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Armenian regime failing to meet public demands

09 June 2014 [12:55] - TODAY.AZ
By AzerNews

The Armenian oligarcy's pursuit of its own benefit continues to shock ordinary people who can hardly make both ends to meet.

Prime Minister Ovik Abramyan is himself an oligarch who is seeking his own interest without being concerned about people's deteriorating conditions under his government.

Abramyam recently promised to combat oligarchy emphasizing that he would start the fighting first with himself. But the promise turned out to be hollow. The former parliamentary speaker is running a gambling business, some vineyards, mines and filling stations, a knitted goods factory,a mechanical plant and a vacation house in Crimea, bought for $7 mln in 2007.

Local media found out that even the lifestyle of Abramyan's driver is similar to that of oligarch.

The driver, Grigor owns a huge restaurant complex and a wonderful garden with a zoo inside in Mkhchyan village.

"The restaurant is like an oasis in a desert with expensive kinds of trees. There are a lot of cells with a variety of animals and birds - bears, wolves, foxes, deer, reptiles, peacocks, eagles," media report said.

The report further noted that PM Abramyan usually holds his meetings at this restaurant.

"Here he often meets with his matchmaker, Head of Prosperous Armenia Party Gagik Tsarukyan, who is one of the largest businessmen in the country," media report said.

Who knows which luxurious foods and drinks, PM Abramyan and his close circle test at this luxurious restaurant.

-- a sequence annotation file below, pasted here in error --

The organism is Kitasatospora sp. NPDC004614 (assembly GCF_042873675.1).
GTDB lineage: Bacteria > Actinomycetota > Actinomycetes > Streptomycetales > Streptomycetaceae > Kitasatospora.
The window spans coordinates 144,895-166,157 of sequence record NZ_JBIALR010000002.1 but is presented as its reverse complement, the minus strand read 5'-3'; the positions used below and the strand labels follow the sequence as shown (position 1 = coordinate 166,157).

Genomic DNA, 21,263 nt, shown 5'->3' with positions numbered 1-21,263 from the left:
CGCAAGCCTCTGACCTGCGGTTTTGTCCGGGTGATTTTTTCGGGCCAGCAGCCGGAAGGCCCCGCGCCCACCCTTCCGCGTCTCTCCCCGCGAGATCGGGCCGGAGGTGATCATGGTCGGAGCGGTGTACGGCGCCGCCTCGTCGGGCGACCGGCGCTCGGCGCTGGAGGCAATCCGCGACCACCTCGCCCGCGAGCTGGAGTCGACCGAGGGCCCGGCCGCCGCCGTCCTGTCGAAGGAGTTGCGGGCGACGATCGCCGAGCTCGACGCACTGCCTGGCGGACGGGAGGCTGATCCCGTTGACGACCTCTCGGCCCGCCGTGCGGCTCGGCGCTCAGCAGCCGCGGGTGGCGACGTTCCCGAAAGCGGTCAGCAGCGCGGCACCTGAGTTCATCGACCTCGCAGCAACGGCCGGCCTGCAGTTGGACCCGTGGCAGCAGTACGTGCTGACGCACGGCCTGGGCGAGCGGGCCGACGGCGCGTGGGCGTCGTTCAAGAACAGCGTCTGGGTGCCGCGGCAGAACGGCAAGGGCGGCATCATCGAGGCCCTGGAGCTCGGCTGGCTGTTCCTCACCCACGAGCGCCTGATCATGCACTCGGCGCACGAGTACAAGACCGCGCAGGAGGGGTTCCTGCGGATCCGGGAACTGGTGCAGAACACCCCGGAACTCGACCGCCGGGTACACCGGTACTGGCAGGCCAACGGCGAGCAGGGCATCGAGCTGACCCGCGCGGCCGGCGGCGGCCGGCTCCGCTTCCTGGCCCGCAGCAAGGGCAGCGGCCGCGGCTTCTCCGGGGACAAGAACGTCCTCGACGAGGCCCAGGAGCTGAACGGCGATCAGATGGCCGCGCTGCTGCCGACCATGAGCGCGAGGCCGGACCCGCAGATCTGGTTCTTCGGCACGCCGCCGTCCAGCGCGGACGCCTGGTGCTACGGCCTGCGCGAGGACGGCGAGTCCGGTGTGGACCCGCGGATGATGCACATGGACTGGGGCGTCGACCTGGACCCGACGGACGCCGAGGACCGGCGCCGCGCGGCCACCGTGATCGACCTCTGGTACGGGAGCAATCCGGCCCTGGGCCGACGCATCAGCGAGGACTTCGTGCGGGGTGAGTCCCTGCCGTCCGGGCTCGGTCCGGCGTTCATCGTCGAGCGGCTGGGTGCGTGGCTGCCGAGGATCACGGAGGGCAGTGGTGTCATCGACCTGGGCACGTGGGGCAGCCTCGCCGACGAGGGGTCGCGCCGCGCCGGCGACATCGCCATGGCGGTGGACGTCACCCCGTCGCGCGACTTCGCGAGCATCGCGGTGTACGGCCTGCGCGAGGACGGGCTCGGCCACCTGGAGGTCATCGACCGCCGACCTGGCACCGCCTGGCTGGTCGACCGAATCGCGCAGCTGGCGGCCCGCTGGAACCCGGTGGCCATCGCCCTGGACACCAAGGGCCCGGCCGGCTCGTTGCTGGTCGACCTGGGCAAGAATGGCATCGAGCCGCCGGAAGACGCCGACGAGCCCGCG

The villagers know well that the PM is the real owner of this luxurious restaurant, but prefer to name it as "Grigor's property".

Keeping animals is among the favorites of the Armenian oligarchs. A bear was found in the capital Yerevan's streets on May 26. It is now in the zoo, as the bear's owner has not shown up so far. Local media believe that this bear belongs to one of the oligarchs, who owns a restaurant near the street where the bear was found.

While PM and his relatives enjoy owning a personal zoo, capital Yerevan's zoo is still desperately after money to send its only elephant Grant to Georgia for treatment. The animal has been suffering from an illness over the past eight years.

The hobbies of the regime oligarchs are in direct contradiction with the reality on the ground in the county where one-third of people lives in poverty. The minimum salary in Armenia is 50,000 drams ($120), while the minimum consumer basket is 56,000 drams ($135). Ombudsman recently said that the minimum wage in Armenia is insufficient for a normal life. The expected increase of electricity tariffs will lead to the rise of other tariffs, which in turn will make life harder for poor Armenians.

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